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Personal Data is more than PII

In a GDPR context, people sometimes get confused with similar terms such as "PII" or "personal data". This can cause them to mis-apply the GPDR, as they are relying on concepts from other jurisdictions.

In brief:

  • Personally Identifiable Information (PII) is a term strongly associated with the US regulatory environment, and generally describes information that helps you identify someone: given PII, you can identify the data subject.

  • Personal data is a term associated with EU privacy laws, in particular the GDPR. It describes any information that relates to an identifiable person. This definition encompasses both PII that helps you identify that person, but also any information that can then be linked to that person.

  • Personal information is a term associated with California privacy laws, in particular the CCPA. It is fairly similar to the GDPR personal data concept.

    The term personal information is also used colloquially by the UK ICO to mean the UKGDPR concept of "personal data".

How the GDPR defines personal data

The GDPR defines personal data in Art 4(1):

‘personal data’ means any information relating to an identified or identifiable natural person (‘data subject’); an identifiable natural person is one who can be identified, directly or indirectly, in particular by reference to an identifier such as a name, an identification number, location data, an online identifier or to one or more factors specific to the physical, physiological, genetic, mental, economic, cultural or social identity of that natural person;

Unfolding this a bit, the main part is: personal data is any information relating to an identifiable person (the data subject).

There are two criteria here (compare the WP29 opinion):

  1. the data subject must be identifiable
  2. the personal data must relate to the data subject, i.e. must be "about" that person or affect that person

The identifiability criterion is tricky, so the GDPR's definition provides some guidance:

  • It is not necessary for the data subject to be already identified or directly identified. It still counts as personal data if the data subject is only indirectly identifiable.

  • The data subject might be identifiable through an identifier (compare the US PII concept). Examples of identifiers:

    • name
    • identification number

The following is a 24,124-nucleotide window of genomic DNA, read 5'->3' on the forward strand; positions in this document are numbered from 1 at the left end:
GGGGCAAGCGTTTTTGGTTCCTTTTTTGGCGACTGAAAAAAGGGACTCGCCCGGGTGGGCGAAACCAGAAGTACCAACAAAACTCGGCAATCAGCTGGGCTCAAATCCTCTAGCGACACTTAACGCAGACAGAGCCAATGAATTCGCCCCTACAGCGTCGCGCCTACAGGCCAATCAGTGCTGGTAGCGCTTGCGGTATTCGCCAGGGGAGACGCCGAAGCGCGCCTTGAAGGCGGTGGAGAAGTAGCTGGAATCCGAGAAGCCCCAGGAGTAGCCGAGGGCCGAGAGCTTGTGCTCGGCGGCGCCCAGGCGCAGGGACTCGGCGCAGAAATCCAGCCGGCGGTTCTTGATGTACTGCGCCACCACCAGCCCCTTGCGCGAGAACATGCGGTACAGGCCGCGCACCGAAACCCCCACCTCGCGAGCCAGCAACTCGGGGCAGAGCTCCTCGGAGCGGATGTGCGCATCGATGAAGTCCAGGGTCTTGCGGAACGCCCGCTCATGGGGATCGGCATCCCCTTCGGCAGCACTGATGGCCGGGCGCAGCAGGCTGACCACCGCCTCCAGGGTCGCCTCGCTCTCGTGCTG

• location data
    • online identifier
  • The data subject might be identifiable through various factors:

    • physical identity
    • physiological identity
    • genetic identity
    • mental identity
    • economic identity
    • cultural identity
    • social identity
  • These are examples, not exhaustive lists.

Some of the provided examples like "identification numbers" or "online identifiers" might be pseudonyms, but that doesn't change that they are personal data (see GDPR Recital 26).

It is not necessary that a given piece of personal data contributes to identification, it might also be linked data.

How the US defines PII

At time of writing, there is no single US federal privacy law to point to, at least when it comes to the private sector. Instead, the US has privacy laws specific to a subject matter, guidance by government agencies, and state privacy laws.

An example of a privacy law for a specific subject matter is HIPAA, which has shaped the public's perception of PII. It defined the term "individually identifiable health information" as follows:

The term 'individually identifiable health information' means any information, including demographic information collected from an individual, that—
"(A) is created or received by a health care provider, health plan, employer, or health care clearinghouse; and
"(B) relates to the past, present, or future physical or mental health or condition of an individual, the provision of health care to an individual, or the past, present, or future payment for the provision of health care to an individual, and—
"(i) identifies the individual; or
"(ii) with respect to which there is a reasonable basis to believe that the information can be used to identify the individual.

Aside from the subject matter restriction in (A) and (B), note the key difference in points (B)(i) to (ii):

  • the GDPR concept of personal data focuses on the data subject
  • the HIPAA concept of individually identifiable health information focuses on whether information itself is identifying

As an example of guidance from government agencies, consider NIST SP 800-122, which references the definition established in a footnote of an US Government Accountability Office report:

For purposes of this report, the terms personal information and personally identifiable information are used interchangeably to refer to any information about an individual maintained by an agency, including (1) any information that can be used to distinguish or trace an individual’s identity, such as name, Social Security number, date and place of birth, mother’s maiden name, or biometric records; and (2) any other information that is linked or linkable to an individual, such as medical, educational, financial, and employment information.

Here, PII is used to mean both directly identifying information, but also linkable information. This is fairly close to the GDPR definition. However, the examples given by NIST for "linked or linkable" data include:

date of birth, place of birth, race, religion, weight, activities, geographical indicators, employment information, medical information, education information, financial information

The GDPR would generally consider these categories to be identifiers or relating factors. So the NIST concept of PII is much more narrow than the GDPR concept of personal data.

Further reading


I am not a lawyer, and this article is not legal advice. The article discusses general concepts, not concrete fact patterns.

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